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Wind gauge or anemometer

Wind gauge or anemometer, 010

An anemometer is a device that measures the speed or the pressure of the wind. With the Fram Museum’s cup anemometer, only the speed was measured. The term is derived from the Greek word ‘anemos’, meaning wind. The direction of the wind was read on the ship’s main compass in front of the steering wheel on the after-deck. The cup anemometer normally has four cups mounted on horizontal arms, and fixed to a spindle. They will rotate when they catch the movements of the wind, and consequently trigger the spindle to go around. The rotation speed is proportional with the wind speed. Wind is moving air. The energy of the wind comes from the sun, and we measure it in metres per second (m/s), kilometres per hour (km/h), knots (kt) and Beaufort (B). The direction of the wind is given in degrees (180⁰ is from the South, 360⁰ is from the North etc.).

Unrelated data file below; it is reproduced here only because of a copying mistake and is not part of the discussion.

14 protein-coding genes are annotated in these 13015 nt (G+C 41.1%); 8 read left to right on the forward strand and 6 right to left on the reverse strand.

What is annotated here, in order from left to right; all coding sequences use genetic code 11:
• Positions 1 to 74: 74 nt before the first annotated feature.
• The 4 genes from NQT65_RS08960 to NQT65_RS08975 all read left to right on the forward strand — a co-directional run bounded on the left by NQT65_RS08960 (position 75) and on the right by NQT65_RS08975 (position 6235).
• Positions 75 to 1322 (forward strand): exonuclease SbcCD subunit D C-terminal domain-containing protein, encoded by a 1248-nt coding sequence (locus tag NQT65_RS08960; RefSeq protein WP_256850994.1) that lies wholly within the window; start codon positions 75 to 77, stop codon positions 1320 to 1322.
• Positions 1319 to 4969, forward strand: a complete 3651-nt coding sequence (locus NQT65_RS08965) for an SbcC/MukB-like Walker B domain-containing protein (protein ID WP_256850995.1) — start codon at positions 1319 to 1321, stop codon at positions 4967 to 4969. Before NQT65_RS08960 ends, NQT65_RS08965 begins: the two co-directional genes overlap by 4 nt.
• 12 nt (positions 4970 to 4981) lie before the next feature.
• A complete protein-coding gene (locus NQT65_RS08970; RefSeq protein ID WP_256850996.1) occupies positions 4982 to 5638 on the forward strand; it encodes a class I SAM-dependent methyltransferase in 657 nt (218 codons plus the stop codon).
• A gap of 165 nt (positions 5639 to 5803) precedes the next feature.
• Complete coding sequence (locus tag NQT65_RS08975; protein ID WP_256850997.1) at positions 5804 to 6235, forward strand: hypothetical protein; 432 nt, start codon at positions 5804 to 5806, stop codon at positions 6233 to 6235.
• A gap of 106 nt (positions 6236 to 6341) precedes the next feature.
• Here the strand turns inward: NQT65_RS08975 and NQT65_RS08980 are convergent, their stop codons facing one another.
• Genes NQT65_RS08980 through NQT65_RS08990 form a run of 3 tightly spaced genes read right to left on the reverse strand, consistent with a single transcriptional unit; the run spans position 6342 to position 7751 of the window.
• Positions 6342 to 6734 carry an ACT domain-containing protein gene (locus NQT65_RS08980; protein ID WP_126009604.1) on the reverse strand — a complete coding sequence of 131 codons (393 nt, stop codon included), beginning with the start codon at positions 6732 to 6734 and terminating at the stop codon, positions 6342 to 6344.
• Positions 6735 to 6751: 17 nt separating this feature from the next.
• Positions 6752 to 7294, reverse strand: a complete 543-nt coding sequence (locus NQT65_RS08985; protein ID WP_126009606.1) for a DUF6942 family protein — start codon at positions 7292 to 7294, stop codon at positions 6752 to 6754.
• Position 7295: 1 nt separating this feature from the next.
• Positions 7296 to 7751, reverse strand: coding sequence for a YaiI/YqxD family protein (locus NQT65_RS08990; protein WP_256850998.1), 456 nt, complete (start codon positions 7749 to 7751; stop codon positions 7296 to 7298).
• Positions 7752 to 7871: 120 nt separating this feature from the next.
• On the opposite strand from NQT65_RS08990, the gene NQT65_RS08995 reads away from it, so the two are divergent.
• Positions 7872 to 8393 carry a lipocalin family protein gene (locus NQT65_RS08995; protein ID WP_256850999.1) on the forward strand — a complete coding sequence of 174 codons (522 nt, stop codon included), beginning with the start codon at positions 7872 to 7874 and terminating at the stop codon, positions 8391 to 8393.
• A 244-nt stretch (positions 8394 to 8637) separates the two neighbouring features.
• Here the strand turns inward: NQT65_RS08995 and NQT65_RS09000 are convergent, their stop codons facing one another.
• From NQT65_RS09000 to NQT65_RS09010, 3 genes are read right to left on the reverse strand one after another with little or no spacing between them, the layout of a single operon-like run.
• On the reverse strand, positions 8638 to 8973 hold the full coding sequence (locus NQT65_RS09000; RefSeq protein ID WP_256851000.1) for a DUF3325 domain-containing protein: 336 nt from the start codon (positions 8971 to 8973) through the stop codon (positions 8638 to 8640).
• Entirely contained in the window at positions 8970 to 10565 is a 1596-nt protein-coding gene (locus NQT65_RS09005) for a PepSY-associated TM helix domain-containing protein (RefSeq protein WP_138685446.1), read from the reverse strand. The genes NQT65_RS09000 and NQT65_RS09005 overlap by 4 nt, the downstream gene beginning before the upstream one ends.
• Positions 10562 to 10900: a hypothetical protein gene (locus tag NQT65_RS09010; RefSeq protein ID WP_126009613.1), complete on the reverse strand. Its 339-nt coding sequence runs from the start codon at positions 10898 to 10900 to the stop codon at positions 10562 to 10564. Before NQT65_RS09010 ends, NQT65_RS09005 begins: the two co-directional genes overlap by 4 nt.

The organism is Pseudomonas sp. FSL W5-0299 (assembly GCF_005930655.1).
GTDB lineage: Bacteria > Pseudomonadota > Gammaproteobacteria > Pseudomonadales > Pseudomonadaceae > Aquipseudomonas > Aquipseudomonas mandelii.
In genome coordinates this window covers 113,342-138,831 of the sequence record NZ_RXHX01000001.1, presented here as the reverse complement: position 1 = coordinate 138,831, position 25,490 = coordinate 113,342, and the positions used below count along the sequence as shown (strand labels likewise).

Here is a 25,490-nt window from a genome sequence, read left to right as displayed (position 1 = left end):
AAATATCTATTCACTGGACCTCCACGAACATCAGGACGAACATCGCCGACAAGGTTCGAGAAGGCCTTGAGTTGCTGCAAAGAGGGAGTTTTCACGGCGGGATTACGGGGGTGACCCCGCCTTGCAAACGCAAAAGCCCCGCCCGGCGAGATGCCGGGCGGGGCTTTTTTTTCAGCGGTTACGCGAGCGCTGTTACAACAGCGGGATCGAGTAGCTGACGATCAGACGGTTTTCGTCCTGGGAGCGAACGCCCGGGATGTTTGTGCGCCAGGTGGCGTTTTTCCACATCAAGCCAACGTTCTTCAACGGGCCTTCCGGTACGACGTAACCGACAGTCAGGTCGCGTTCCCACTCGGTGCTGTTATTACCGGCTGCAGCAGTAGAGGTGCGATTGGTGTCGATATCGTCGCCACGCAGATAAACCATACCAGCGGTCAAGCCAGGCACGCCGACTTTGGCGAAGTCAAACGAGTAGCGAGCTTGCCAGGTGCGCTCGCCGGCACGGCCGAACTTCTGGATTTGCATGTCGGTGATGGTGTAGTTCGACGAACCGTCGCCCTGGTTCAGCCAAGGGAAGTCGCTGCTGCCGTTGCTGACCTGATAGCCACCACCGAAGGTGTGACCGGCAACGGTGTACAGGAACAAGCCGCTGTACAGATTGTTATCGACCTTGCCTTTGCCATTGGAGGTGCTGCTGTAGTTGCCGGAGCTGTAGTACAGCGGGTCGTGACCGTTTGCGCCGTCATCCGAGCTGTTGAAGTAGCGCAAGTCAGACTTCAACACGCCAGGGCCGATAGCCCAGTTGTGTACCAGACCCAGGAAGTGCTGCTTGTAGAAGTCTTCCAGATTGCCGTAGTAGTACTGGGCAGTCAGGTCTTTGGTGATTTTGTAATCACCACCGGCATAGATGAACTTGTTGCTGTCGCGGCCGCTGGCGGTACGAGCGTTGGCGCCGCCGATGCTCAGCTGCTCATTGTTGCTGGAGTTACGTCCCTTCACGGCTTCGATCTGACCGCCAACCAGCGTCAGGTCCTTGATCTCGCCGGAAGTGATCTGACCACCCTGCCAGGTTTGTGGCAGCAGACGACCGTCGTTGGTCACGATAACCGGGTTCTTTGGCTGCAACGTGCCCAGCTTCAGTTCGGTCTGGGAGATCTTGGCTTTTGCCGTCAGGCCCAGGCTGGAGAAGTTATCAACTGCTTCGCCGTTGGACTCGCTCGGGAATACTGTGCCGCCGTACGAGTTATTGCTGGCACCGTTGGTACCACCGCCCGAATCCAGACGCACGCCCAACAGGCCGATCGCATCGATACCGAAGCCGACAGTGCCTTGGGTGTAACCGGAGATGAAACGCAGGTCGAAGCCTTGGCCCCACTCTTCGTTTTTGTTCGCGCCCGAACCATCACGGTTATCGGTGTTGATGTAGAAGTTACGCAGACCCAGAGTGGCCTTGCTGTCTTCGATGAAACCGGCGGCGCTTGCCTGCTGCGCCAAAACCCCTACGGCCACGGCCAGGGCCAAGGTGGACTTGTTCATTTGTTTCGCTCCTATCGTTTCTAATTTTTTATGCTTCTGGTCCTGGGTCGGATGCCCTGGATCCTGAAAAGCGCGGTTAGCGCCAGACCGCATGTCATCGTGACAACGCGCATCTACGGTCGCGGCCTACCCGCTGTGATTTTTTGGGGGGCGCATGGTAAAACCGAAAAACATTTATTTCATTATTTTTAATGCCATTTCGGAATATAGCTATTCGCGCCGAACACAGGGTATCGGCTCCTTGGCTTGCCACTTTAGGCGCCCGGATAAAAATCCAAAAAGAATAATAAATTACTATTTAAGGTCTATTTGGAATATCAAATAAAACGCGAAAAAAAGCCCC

"Victory awaits him, who has everything in order - luck we call it.  Defeat is definitely due for him, who has neglected to take the necessary precautions - bad luck we call it"

Roald Amundsen

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